“Activation in progress”. SpaceX CEO Elon Musk said in two words on Friday that he was activating his company’s Starlink satellite internet service, in response to US Secretary of State Antony Blinken’s tweet that the United States has eased sanctions on Iran “to promote Internet freedom and the free flow of information”. ” for Iranians. Iranian authorities have imposed drastic restrictions on the internet, including blocking access to Instagram and WhatsApp.
The US Treasury Department issued guidelines on Friday aimed at expanding internet services available to Iranians despite US sanctions on the country, amid protests in Iran. On Monday, the eccentric billionaire wanted to provide Starlink satellite broadband service to Iran, a service already provided to Ukraine for its fight against the Russian invasion.
A treasury official suggested to reporters that Starlink should seek government permission as the company provides commercial-grade services. But a US State Department spokesman later said Friday’s updated license was self-executing and “any person who meets the criteria set out in this general license may continue its activities without requesting additional permissions.”
Since Mahsa Amini’s death last week, three days after she was arrested by the morality police because her headscarf did not cover her hair well, Iranians have shown their anger. Tehran was the scene of new excesses on Friday night.
Videos obtained by AFP published on social networks show protesters running in front of the Park Royal hotel, in the north of the capital, in a street with scenes of chaos and several fires located in the streets. At least eight shots of undetermined origin are heard. Other videos show a man in military uniform shooting at demonstrators in the Shahre Rey area of southern Tehran.
These events followed another day of tensions during which the authorities retaliated against “counter-revolutionaries”, “rioters” and “conspirators” by organizing their own demonstrations after Friday prayers. Thousands of people marched in several cities across Iran, including Tehran, Qom (north) or Isfahan (centre). Hundreds of women in chadors marched, carrying signs of support and thanks to the police, according to state television. “Death to the Conspirators”, “Advocate for the end of the veil, it is the policy of the Americans”, read the slogans.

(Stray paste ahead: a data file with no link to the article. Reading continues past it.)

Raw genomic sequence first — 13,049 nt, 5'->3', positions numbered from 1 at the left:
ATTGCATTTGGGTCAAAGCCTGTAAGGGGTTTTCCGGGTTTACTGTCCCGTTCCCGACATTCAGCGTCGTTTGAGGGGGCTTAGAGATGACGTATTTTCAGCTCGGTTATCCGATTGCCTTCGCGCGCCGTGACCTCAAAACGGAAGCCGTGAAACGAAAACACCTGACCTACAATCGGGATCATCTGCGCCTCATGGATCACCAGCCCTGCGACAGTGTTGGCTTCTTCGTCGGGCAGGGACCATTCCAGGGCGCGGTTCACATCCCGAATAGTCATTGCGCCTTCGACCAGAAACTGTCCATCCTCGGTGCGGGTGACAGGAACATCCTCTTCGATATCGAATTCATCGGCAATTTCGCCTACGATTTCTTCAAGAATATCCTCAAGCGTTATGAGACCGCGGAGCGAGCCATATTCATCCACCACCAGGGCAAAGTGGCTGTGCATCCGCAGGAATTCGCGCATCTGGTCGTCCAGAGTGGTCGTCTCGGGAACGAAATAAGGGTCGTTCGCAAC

The Revolutionary Guard, the ideological army of the Islamic Republic, for its part assured that the recent “conspiracy of the enemy” was “doomed to failure”.
State media on Thursday reported the deaths of 17 people, including five police officers, in the protests. But the toll is likely to be much higher: on Friday, the Oslo-based opposition NGO Iran Human Rights (IHR) said that security forces’ repression had left at least 50 dead, with mobilization expanding to nearly 80 cities in one week. And on Friday, demonstrations in support of Iranian women took place in Belgium, Germany, Chile in particular.
VIDEO. In Iran, protests erupt across the country after the death of Mahsa Amini
Police arrested an unknown number of people, including activist Majid Tavakoli and journalist Nilufar Hamedi, according to people around them.
Iranian President Ebrahim Raisi on Thursday promised an investigation into the death of Mahsa Amini, while specifying that the coroner had not reported abuse by the police, which protesters dispute. Authorities continue to allege that the young woman suffered a heart attack at the rehabilitation center where she was sent to learn proper Iranian dress code.